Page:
“Wait for the Lord; be strong, and let your heart take courage; wait for the Lord!” Psalms 27:14
“Why can’t we buy a Christmas tree first, and then make the Advent wreath?!” insisted my 7-year-old daughter this past weekend. Who could blame her? The idea of making an Advent wreathe sounds way less exciting than pulling out that much-beloved Christmas bin and revisiting our favorite tree ornaments, retelling the story of each as we drape them on the branches. The sooner the tree is decorated and lit, the sooner it feels that Christmas is here – not to mention that now there’s a place for all those presents to go.
I get it. I remember what it was like when I was a kid. Maybe you do too. Even as a pastor’s kid, Advent always felt like an unwelcome waiting period, especially when we had to endure my father’s extra-long prayers around the Advent wreath each night. Christmas couldn’t have possibly come soon enough each year. It wasn’t until I was older, however, that I began to truly appreciate the counter-cultural nature of Advent. In general, waiting is not something that our culture does very well. We are constantly bombarded by messages that reinforce the value of instant gratification; and if you can’t have something now, then start looking elsewhere. Intellectually, we talk about the importance of process, but deep down, most of us can’t wait until those periods of waiting in our lives are over. We strongly favor resolution over process: Resolution to our desires, aspirations, dreams, ailments, and whatever else we might be waiting for (or waiting to get done with). In this sense, metaphorically speaking, Christmas is much more exciting than Advent. And yet every year at this time, our Christian tradition gently reminds us to find deep spiritual meaning in the waiting.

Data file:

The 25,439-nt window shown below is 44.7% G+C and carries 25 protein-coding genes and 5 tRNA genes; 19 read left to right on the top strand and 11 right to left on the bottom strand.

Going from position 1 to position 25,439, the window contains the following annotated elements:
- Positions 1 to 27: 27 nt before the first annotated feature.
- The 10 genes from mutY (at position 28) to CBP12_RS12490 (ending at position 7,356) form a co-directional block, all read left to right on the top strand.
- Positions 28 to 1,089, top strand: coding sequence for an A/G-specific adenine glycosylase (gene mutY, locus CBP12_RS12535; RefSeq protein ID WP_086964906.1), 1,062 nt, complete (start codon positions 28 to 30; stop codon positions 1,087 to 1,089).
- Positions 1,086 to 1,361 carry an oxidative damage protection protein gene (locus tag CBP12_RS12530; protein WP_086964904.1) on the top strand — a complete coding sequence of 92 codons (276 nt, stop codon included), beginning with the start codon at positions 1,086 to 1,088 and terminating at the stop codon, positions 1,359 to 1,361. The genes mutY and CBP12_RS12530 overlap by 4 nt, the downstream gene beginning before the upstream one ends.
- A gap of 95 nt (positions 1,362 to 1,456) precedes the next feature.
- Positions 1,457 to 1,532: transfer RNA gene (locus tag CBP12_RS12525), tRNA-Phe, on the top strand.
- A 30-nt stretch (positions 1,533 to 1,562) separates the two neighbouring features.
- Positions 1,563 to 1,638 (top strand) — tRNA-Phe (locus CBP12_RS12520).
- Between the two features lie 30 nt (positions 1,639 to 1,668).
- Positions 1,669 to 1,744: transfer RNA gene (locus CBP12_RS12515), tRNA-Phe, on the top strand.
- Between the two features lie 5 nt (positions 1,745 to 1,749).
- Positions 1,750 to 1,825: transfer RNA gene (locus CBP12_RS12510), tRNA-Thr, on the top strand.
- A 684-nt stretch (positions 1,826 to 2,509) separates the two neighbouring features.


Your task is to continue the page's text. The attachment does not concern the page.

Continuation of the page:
How can this Advent season speak to your waiting? Where in your life could you use the opportunity to pause and welcome some awareness of the longing within you?